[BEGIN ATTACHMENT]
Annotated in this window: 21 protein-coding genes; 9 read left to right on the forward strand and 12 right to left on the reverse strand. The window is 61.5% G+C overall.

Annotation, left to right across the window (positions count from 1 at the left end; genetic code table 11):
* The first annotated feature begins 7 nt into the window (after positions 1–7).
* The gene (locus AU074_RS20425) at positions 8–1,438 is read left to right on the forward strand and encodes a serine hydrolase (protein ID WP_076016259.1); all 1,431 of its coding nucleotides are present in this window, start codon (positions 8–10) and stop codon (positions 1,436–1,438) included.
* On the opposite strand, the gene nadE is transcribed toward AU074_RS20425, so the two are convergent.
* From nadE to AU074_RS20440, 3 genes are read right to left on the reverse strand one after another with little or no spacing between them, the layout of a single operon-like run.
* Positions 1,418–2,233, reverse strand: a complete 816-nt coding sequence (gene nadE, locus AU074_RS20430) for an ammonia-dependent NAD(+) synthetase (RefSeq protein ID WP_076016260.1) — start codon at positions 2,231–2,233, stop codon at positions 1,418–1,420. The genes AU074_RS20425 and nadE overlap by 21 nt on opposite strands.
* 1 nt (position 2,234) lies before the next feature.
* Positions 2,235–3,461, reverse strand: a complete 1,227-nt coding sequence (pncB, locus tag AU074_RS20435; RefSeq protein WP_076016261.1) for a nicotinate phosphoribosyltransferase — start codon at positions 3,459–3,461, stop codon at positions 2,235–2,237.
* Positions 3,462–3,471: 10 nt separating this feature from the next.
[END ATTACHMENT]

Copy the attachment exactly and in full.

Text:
Annotated in this window: 21 protein-coding genes; 9 read left to right on the forward strand and 12 right to left on the reverse strand. The window is 61.5% G+C overall.

Annotation, left to right across the window (positions count from 1 at the left end; genetic code table 11):
* The first annotated feature begins 7 nt into the window (after positions 1–7).
* The gene (locus AU074_RS20425) at positions 8–1,438 is read left to right on the forward strand and encodes a serine hydrolase (protein ID WP_076016259.1); all 1,431 of its coding nucleotides are present in this window, start codon (positions 8–10) and stop codon (positions 1,436–1,438) included.
* On the opposite strand, the gene nadE is transcribed toward AU074_RS20425, so the two are convergent.
* From nadE to AU074_RS20440, 3 genes are read right to left on the reverse strand one after another with little or no spacing between them, the layout of a single operon-like run.
* Positions 1,418–2,233, reverse strand: a complete 816-nt coding sequence (gene nadE, locus AU074_RS20430) for an ammonia-dependent NAD(+) synthetase (RefSeq protein ID WP_076016260.1) — start codon at positions 2,231–2,233, stop codon at positions 1,418–1,420. The genes AU074_RS20425 and nadE overlap by 21 nt on opposite strands.
* 1 nt (position 2,234) lies before the next feature.
* Positions 2,235–3,461, reverse strand: a complete 1,227-nt coding sequence (pncB, locus tag AU074_RS20435; RefSeq protein WP_076016261.1) for a nicotinate phosphoribosyltransferase — start codon at positions 3,459–3,461, stop codon at positions 2,235–2,237.
* Positions 3,462–3,471: 10 nt separating this feature from the next.